Stephens and Sisters Islands
From Cowley Beach it is seven kilometres southeast to Stephens Island where there is a small Queensland National Park campsite. We had incredible paddling conditions on glassy water with only a 20 centimetre swell. Schooling fish kept pace with us as we paddled out.
After unpacking our kayaks and setting up camp, we set off to explore the island. Stephens Island is only half a kilometre wide and has a rough coral beach on the west side, a bit of scattered mangrove on the south side and an incredible rock shelf the entire way around the island. You can walk right the way around the island on this rock shelf which is undercut into big caves all the way around. The water was so clear we could see big wrasse swimming on the rock reefs off-shore and also watch schooling fish and turtles swimming by. A couple of pawpaw trees are loaded with pawpaws and there are coconut palms as well.
Back at our camping beach, we spent some time working on those cursed eskimo rolls, and swam in the warm water before sitting on the beach and watching the sunset.
We planned to stay a day at Stephens Island and I woke up at 6.15 am the next morning and walked around the island again on the rock shelf. A dead pelican, one of about five we saw, had washed up on the rocks overnight. After breakfast, we paddled around the island and over to Sisters Island where we spent an hour snorkelling on shallow rock and coral reefs on the east side. Many sea birds, including pelicans live on Sisters Island.
We paddled back to Stephens Island for lunch, and spent the afternoon rolling the kayaks again and walking around the island.
Kent, Jessie, Hutchinson, and Bresnahan Islands
I was up at 6.15 am again and, as the wind was light, we packed up and paddled 7 km north to Kent Island. The winds were relatively light, but, in the channel between Jessie and Kent Islands a fast current runs and the water was a bit bumpy. Just as we entered the channel we saw a big dorsal fin slicing through the water and a 4 metre tiger shark swam past our kayaks. We had met an aboriginal fellow on Stephens Island who told us that the tiger sharks cruise around the waters of Kent Island as the fast currents attract spanish mackeral.
Kent Island is Commonweath land and the small beach on the west side is very steep and made up of broken up coral. There is good snorkelling on scattered coral bombies on the north side of the island if the cruising tiger sharks don't bother you. There were a couple of other kayakers at camp and we had a good talk with them getting some local paddling and weather information.
We had breakfast, set up camp at a nice site with a picnic table, and then walked up a steep trail (recently brushed out thanks to the sea kayak group) to a light station on top of the island. Unfortunately, the surrounding forest is too high to see over so there are really no views at all.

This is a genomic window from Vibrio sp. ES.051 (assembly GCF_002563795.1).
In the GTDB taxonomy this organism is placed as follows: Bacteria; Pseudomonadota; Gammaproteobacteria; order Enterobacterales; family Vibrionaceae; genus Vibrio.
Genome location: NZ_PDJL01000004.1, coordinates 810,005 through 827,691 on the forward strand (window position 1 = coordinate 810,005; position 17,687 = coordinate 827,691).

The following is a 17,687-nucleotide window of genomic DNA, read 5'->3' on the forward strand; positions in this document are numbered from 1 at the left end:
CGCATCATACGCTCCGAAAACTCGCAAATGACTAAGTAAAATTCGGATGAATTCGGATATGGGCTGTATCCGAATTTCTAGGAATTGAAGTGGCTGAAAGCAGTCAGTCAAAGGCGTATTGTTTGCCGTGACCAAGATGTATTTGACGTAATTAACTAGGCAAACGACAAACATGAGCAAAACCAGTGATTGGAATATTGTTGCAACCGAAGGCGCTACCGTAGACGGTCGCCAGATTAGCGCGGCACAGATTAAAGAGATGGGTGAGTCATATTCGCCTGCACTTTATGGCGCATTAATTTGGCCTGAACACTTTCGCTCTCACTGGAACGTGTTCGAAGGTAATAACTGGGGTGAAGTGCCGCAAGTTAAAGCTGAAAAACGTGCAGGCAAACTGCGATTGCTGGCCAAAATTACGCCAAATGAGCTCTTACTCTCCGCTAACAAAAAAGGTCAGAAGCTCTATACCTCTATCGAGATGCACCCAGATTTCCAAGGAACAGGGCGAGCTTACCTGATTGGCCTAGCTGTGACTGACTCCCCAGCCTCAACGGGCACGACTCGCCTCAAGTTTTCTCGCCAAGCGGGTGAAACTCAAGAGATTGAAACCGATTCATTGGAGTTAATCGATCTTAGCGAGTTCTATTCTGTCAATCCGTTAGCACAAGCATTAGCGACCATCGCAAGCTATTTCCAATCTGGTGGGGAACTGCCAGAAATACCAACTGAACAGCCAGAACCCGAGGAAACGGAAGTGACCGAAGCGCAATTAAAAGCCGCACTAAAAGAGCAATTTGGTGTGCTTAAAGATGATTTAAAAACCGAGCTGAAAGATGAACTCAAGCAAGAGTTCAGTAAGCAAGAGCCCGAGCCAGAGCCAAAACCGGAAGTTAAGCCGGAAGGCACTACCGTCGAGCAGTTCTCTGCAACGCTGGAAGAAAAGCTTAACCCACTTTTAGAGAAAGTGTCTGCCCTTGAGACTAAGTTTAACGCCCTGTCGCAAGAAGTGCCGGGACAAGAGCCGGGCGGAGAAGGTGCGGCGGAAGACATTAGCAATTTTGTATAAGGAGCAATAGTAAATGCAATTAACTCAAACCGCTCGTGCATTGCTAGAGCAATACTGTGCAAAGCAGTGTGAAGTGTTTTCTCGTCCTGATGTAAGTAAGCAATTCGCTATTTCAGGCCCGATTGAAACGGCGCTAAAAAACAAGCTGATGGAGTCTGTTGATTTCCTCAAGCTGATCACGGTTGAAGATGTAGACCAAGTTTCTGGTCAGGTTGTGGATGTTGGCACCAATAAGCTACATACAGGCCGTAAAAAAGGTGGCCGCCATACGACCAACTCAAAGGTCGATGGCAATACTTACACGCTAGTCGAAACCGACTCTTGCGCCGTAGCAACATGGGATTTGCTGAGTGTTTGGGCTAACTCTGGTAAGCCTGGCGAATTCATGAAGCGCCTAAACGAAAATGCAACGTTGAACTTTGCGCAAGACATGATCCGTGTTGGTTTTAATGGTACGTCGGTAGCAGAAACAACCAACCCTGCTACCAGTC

The wind had increased somewhat, but was still only about 10 or 15 knots from the east. We paddled around Kent Island encountering some interesting paddling conditions around the east and south sides where deep water runs up to the island. On Jessie Island, we landed and checked out some sea caves and rock arches, eroded into the island, and then paddled over to Hutchinson and Bresnahan Islands, both delightful little islands with steep coral beaches on the west side ringed by clear water and reefs.
I went snorkelling off Kent Island in the afternoon before we did our eskimo rolling practice, but Doug did not like the idea of snorkelling with a patrolling tiger shark in the area. We had a lovely quiet evening sitting out watching the sunset in the warm tropical night.
Lindquist Island, Browns Beach
We had a bit of rain overnight, but it was clear in the morning and the sky was a dazzling mixture of pinks and oranges as the sun came up. The weather was perfect for paddling with light winds again, and we idled our along the south side of Hutchinson Island past a big sea cave that ran right through a bluff on the island and over to Bresnahan Island.
It is less than 1.5 km northwest to Lindquist Island and we watched spanish mackeral jumping clear of the water as we paddled across. Lindquist Island is rocky all around, but we managed to find a tiny bit of sand to pull the kayaks up onto. There is brilliant snorkelling off the northeast side of the island where big boulders drop into the water and form coral covered vertical walls. This was the healthiest coral we had seen – many varieties and lots of reef fish swimming around – and the water was nice and clear.
The weather was really too nice to go back, so we paddled across to Double Point on the mainland and north to Browns Beach where we camped for the night. A Jabiru was on the beach as we paddled in and we saw fresh cassowary tracks in the sand. This beautiful beach has a small island near the southern end. The sheltered waters of the bay were good for yet more kayak rolling practice that afternoon. After the coarse coral beaches of the Barnard Group, the fine soft sand of Browns Beach made a nice tent site.
Browns Beach to Cowley Beach
The sun came up in a blaze of colour over the little island off Browns Beach. We walked north to the end of the beach before returning and packing up camp. Then, an easy 1.5 hour paddle south around Double Point and down Cowley Beach with fish jumping beside us and sharks and rays visible in the clear water along the beach.